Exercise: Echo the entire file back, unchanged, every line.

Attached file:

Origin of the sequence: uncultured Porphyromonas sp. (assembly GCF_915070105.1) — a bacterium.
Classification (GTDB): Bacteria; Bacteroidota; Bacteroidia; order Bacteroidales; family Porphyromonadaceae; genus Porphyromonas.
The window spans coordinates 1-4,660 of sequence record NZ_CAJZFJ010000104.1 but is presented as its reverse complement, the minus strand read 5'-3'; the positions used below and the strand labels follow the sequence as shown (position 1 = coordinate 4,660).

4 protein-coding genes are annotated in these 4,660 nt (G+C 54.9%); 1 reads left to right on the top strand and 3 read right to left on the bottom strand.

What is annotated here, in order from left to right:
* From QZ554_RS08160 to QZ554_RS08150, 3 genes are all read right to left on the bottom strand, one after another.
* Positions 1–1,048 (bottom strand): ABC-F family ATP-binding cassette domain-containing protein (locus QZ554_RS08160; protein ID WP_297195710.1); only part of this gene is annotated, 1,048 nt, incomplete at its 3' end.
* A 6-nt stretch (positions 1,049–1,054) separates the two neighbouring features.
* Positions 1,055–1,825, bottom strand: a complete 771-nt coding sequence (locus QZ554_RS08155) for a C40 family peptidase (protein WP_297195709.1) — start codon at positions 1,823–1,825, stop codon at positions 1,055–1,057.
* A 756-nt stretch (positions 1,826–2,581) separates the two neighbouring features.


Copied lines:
Origin of the sequence: uncultured Porphyromonas sp. (assembly GCF_915070105.1) — a bacterium.
Classification (GTDB): Bacteria; Bacteroidota; Bacteroidia; order Bacteroidales; family Porphyromonadaceae; genus Porphyromonas.
The window spans coordinates 1-4,660 of sequence record NZ_CAJZFJ010000104.1 but is presented as its reverse complement, the minus strand read 5'-3'; the positions used below and the strand labels follow the sequence as shown (position 1 = coordinate 4,660).

4 protein-coding genes are annotated in these 4,660 nt (G+C 54.9%); 1 reads left to right on the top strand and 3 read right to left on the bottom strand.

What is annotated here, in order from left to right:
* From QZ554_RS08160 to QZ554_RS08150, 3 genes are all read right to left on the bottom strand, one after another.
* Positions 1–1,048 (bottom strand): ABC-F family ATP-binding cassette domain-containing protein (locus QZ554_RS08160; protein ID WP_297195710.1); only part of this gene is annotated, 1,048 nt, incomplete at its 3' end.
* A 6-nt stretch (positions 1,049–1,054) separates the two neighbouring features.
* Positions 1,055–1,825, bottom strand: a complete 771-nt coding sequence (locus QZ554_RS08155) for a C40 family peptidase (protein WP_297195709.1) — start codon at positions 1,823–1,825, stop codon at positions 1,055–1,057.
* A 756-nt stretch (positions 1,826–2,581) separates the two neighbouring features.